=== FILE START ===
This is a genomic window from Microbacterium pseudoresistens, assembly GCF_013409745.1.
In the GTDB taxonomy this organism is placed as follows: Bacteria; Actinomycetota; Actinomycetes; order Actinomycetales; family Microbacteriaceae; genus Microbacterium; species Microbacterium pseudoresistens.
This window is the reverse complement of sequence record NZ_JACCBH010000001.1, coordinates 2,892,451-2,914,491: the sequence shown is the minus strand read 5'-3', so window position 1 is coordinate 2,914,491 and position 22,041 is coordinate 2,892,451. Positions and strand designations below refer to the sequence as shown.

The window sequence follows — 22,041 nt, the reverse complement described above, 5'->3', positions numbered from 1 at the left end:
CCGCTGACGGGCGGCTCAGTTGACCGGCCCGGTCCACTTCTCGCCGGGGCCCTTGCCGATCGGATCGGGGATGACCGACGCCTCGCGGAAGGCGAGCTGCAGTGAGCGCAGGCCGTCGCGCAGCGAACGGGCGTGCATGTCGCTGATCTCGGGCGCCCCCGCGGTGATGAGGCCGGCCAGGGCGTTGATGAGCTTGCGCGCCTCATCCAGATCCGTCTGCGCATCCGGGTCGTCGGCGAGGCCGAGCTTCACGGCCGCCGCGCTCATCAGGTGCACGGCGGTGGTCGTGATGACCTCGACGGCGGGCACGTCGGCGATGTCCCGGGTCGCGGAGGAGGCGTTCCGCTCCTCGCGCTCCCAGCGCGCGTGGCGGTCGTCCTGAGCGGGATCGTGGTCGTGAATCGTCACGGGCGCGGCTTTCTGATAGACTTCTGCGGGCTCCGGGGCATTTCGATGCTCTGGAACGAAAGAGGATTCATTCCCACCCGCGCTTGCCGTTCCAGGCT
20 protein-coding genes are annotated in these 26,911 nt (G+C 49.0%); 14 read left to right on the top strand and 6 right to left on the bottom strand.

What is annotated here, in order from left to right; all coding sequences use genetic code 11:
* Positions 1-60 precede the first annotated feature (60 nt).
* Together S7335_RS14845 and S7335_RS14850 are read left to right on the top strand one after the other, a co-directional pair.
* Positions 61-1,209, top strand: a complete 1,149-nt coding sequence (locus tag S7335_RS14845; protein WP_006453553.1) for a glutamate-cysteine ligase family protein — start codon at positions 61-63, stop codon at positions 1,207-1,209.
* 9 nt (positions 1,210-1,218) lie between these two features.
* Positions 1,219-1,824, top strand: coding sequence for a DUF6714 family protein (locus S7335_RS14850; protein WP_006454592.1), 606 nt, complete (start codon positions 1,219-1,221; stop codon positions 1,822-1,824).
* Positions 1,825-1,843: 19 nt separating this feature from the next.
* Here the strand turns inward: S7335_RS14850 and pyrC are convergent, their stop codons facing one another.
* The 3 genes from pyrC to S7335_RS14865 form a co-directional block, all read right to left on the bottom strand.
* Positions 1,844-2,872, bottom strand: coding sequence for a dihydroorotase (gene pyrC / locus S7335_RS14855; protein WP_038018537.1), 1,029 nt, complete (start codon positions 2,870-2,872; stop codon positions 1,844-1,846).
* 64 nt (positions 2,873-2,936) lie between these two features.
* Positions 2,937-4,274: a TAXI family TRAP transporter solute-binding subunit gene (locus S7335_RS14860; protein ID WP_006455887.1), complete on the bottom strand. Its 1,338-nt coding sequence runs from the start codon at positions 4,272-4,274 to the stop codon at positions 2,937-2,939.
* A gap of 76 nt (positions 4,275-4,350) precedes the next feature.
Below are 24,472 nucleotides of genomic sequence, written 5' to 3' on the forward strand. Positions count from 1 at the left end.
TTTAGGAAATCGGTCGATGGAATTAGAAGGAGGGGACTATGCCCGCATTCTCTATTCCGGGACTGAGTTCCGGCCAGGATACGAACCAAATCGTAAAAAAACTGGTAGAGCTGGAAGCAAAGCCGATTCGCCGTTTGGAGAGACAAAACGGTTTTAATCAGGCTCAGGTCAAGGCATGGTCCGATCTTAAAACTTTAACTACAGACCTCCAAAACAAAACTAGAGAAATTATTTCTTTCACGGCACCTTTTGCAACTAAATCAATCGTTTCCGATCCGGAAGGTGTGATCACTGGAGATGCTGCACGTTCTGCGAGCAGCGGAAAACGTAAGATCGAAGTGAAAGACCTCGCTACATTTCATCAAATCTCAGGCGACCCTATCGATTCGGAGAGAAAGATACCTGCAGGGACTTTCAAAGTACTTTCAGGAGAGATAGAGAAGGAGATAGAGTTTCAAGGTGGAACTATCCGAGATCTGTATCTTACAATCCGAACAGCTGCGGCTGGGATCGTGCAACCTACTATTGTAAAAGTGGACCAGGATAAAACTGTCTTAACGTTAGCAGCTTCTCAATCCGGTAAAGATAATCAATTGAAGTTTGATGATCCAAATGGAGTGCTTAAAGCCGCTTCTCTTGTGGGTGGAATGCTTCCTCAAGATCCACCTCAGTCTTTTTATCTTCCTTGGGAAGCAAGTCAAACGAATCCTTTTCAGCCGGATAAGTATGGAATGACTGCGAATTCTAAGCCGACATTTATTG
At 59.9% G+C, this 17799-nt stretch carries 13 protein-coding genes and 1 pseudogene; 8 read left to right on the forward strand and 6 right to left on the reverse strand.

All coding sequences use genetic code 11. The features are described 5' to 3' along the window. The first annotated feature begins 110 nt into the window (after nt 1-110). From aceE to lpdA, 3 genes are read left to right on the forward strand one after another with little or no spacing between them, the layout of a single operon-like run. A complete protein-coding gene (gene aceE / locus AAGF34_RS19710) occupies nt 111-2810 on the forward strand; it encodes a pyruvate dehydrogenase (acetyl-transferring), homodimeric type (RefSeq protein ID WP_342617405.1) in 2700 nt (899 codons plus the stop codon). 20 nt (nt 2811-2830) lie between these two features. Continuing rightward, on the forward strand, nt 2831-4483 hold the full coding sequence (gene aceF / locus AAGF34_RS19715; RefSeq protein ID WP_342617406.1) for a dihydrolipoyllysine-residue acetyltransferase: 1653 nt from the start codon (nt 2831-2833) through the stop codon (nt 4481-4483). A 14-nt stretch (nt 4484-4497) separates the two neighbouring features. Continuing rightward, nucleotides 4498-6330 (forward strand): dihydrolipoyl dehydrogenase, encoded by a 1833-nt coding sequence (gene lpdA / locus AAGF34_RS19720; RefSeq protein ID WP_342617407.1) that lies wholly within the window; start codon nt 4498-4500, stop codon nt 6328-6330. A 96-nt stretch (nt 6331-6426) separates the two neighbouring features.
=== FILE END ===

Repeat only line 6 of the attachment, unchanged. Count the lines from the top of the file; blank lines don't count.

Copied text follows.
20 protein-coding genes are annotated in these 26,911 nt (G+C 49.0%); 14 read left to right on the top strand and 6 right to left on the bottom strand.